Posted by Mark J. Miller on February 12, 2013 02:39 PM
Running is about to change forever. Well, that’s what the marketing minds at Adidas want you to think about their new running shoes, the Adidas Boost trainers, which will make their debut Wednesday.
To prove the point, Adidas has released a teaser video (below) that shows off three metal balls being dropped from the top of the frame onto the base material for Boost, EVA (or ethylene vinyl acetate, which is often used in running shoes), and concrete. Guess which ball bounces the highest by far? Spoiler alert: Boost it is.
The Adidas Running website and Facebook page are also teasing the big reveal at a global press event in New York, while promoting the #boost hashtag to stir Twitter conversations.Continue reading...
Posted by Dale Buss on February 6, 2013 04:59 PM
Honda's "Innovator Series" attempts to position the automaker with envelope-pushing individuals.
With the Super Bowl over, many auto brands in the U.S. market are picking up in their marketing programs where they left off late last year. And while the eight brands that advertised during the game are all trying to extend those new advertising platforms in various ways (mainly through social media), others are turning — or rather, turning back — to associating themselves with innovation. Nissan, Honda, Ford and Lexus are among those employing the approach.
In fact, a new ranking of innovative companies across all industries, by Boston Consulting Group, gives automakers ten slots in the top 50, the highest total for the car industry since the consultancy began its ranking in 2005. Hyundai is ranked No. 10; Toyota, 11; Ford, 12; Kia, 13; BMW, 14; Nissan, 22; Audi, 25; GM, 29; and Renault, 34. VW dropped to 45th in this survey from 15th overall in 2010, the last time senior executives were polled.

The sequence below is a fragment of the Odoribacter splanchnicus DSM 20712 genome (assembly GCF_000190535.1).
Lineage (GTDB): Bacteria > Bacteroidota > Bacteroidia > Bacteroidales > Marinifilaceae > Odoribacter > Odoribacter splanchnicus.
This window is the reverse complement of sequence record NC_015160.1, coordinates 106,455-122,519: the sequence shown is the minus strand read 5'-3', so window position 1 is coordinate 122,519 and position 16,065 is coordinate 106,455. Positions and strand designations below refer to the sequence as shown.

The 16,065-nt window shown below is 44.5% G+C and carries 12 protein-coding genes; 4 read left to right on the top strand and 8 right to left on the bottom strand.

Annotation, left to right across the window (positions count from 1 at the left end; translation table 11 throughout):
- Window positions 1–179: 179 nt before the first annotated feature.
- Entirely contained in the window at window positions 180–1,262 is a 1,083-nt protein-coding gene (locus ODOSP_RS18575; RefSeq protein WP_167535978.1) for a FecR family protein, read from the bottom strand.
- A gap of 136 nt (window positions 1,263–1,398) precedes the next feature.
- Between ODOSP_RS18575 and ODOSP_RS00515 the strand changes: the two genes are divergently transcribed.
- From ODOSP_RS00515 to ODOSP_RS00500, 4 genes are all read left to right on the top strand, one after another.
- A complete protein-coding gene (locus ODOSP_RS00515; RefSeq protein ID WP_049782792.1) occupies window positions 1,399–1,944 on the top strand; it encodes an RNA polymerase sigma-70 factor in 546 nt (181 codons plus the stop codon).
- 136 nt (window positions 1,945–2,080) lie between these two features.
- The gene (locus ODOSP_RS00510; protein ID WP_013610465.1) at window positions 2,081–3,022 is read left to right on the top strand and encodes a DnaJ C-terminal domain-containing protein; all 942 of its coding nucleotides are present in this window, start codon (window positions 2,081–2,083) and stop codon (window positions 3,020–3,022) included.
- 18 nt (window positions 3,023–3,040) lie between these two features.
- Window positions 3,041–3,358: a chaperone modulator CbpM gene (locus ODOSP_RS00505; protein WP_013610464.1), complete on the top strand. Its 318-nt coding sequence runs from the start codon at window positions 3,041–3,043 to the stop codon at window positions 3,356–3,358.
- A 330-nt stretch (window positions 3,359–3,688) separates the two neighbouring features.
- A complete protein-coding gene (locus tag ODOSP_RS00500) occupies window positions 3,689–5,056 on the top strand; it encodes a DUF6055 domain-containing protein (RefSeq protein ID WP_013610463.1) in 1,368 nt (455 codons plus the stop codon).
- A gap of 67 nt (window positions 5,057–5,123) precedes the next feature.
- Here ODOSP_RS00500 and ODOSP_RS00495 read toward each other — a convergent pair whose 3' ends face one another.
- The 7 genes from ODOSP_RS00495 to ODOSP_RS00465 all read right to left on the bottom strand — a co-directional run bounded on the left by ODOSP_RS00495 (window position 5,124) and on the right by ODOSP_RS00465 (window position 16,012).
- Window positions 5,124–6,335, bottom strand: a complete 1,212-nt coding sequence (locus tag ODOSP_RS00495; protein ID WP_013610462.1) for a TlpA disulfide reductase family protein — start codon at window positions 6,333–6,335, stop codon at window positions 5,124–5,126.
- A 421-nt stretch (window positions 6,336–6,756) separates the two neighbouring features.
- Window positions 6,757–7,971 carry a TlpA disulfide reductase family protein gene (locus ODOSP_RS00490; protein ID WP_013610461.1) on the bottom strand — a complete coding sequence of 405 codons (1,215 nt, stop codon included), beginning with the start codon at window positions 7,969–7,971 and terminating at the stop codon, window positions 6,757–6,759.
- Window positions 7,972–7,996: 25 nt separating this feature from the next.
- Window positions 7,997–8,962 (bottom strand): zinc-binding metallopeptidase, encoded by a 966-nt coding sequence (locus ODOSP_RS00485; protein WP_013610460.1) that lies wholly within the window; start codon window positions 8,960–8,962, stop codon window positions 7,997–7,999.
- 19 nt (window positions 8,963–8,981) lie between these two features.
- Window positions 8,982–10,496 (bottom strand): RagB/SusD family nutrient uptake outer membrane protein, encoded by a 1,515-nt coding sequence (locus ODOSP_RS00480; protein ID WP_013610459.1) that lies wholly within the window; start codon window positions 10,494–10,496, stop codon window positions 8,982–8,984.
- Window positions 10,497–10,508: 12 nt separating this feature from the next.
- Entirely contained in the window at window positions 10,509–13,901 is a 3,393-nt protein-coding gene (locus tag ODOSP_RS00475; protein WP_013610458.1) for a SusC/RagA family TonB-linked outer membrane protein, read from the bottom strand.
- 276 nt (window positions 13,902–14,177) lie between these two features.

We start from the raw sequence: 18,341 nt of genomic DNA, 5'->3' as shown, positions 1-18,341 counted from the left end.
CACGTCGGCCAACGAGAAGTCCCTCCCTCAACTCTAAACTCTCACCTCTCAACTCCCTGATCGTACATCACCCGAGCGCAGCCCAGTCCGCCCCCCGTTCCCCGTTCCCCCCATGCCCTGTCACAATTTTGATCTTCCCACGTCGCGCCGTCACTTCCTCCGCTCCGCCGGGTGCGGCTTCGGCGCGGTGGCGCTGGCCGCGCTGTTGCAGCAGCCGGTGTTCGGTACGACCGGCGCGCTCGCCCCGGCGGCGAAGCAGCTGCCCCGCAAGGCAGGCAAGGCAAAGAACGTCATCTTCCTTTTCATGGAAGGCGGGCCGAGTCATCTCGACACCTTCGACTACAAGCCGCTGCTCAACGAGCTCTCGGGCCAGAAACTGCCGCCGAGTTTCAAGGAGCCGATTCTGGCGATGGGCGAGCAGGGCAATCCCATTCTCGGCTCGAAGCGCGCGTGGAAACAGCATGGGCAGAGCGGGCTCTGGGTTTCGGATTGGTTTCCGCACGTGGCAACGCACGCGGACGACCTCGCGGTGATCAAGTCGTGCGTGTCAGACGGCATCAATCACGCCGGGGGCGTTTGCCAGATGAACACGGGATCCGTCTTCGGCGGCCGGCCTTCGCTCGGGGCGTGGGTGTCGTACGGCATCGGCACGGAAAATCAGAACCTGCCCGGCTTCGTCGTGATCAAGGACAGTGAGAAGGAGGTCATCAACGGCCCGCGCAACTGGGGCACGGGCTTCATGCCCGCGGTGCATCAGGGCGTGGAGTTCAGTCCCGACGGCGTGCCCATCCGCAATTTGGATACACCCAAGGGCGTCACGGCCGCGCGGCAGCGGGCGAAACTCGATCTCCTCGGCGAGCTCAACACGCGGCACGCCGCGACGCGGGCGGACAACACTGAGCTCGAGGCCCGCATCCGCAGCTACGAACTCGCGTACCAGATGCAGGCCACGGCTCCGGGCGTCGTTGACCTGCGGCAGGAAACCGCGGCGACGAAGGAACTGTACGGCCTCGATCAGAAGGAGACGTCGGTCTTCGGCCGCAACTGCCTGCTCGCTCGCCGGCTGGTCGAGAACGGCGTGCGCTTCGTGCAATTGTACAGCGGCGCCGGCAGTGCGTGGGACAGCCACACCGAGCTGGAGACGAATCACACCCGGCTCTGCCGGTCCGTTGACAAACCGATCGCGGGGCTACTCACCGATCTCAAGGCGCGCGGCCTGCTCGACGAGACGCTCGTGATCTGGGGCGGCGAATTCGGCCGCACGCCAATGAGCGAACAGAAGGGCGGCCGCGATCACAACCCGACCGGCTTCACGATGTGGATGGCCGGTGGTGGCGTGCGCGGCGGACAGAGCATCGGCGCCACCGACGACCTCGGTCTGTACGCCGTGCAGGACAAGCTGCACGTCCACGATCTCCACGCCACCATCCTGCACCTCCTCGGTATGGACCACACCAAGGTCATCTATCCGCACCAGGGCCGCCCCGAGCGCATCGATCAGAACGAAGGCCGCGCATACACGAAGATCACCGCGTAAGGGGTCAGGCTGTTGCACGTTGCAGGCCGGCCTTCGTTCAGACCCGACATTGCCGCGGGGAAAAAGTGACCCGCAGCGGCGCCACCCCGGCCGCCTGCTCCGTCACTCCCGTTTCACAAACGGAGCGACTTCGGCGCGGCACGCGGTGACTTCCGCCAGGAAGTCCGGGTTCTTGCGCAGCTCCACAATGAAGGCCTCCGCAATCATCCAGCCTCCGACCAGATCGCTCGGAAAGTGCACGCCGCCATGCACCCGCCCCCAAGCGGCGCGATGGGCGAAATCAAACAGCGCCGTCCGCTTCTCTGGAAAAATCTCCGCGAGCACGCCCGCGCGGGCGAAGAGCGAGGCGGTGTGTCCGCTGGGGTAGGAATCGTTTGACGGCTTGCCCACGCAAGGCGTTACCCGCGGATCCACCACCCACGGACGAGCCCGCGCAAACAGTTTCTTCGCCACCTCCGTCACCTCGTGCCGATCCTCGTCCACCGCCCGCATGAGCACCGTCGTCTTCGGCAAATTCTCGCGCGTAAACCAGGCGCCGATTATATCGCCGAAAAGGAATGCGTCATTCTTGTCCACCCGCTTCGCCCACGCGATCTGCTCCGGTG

Posted by Mark J. Miller on January 31, 2013 04:59 PM
The Super Bowl will mark the end of the first season for the apparel deal between Nike and the NFL — and don’t think for a second that the sportswear giant will miss an opportunity to crow about it.
The company notes on its website that as the San Francisco 49ers and the Baltimore Ravens take the field, players will be “wearing the NFL’s most innovative uniform system to date.” If that weren’t enough, athletes sponsored by Nike “will wear the Alpha Pro cleat and Vapor Fly glove.”
While the company trumpets its “Flywire technology” (“the uniform components are constructed to work in concert with each other,” it boasts, also noting “increased sleeve articulation),” one hopes that it has worked out the issues that had some of the league's larger players complaining about their new uniforms earlier in the season.Continue reading...
Posted by Dale Buss on January 28, 2013 06:45 PM
It's not exactly the USA versus the USSR over which country could get to the moon first. (Actually, the technology involved is, in many ways, more complicated.)
But the sudden rivalry between two coalitions of global automakers over fuel-cell technology will be an interesting and important struggle over the next few years. Which team — Daimler, Ford and Nissan, or BMW and Toyota — will be first to jointly bring an affordable, zero-emission car to market powered by hydrogen?
"We believe we were never as close to reaching a breakthrough in fuel-cell cars as today thanks to this partnership," said Thomas Weber, Daimler's head of research and development, according to Automotive News.
The age of mass-market, affordable fuel cell electric vehicles may soon be here thanks to a unique, three-way agreement among Nissan, Daimler and Ford. The three auto giants have joined forces to share Research & Development and investment for this next-generation, zero-emission technology.Continue reading...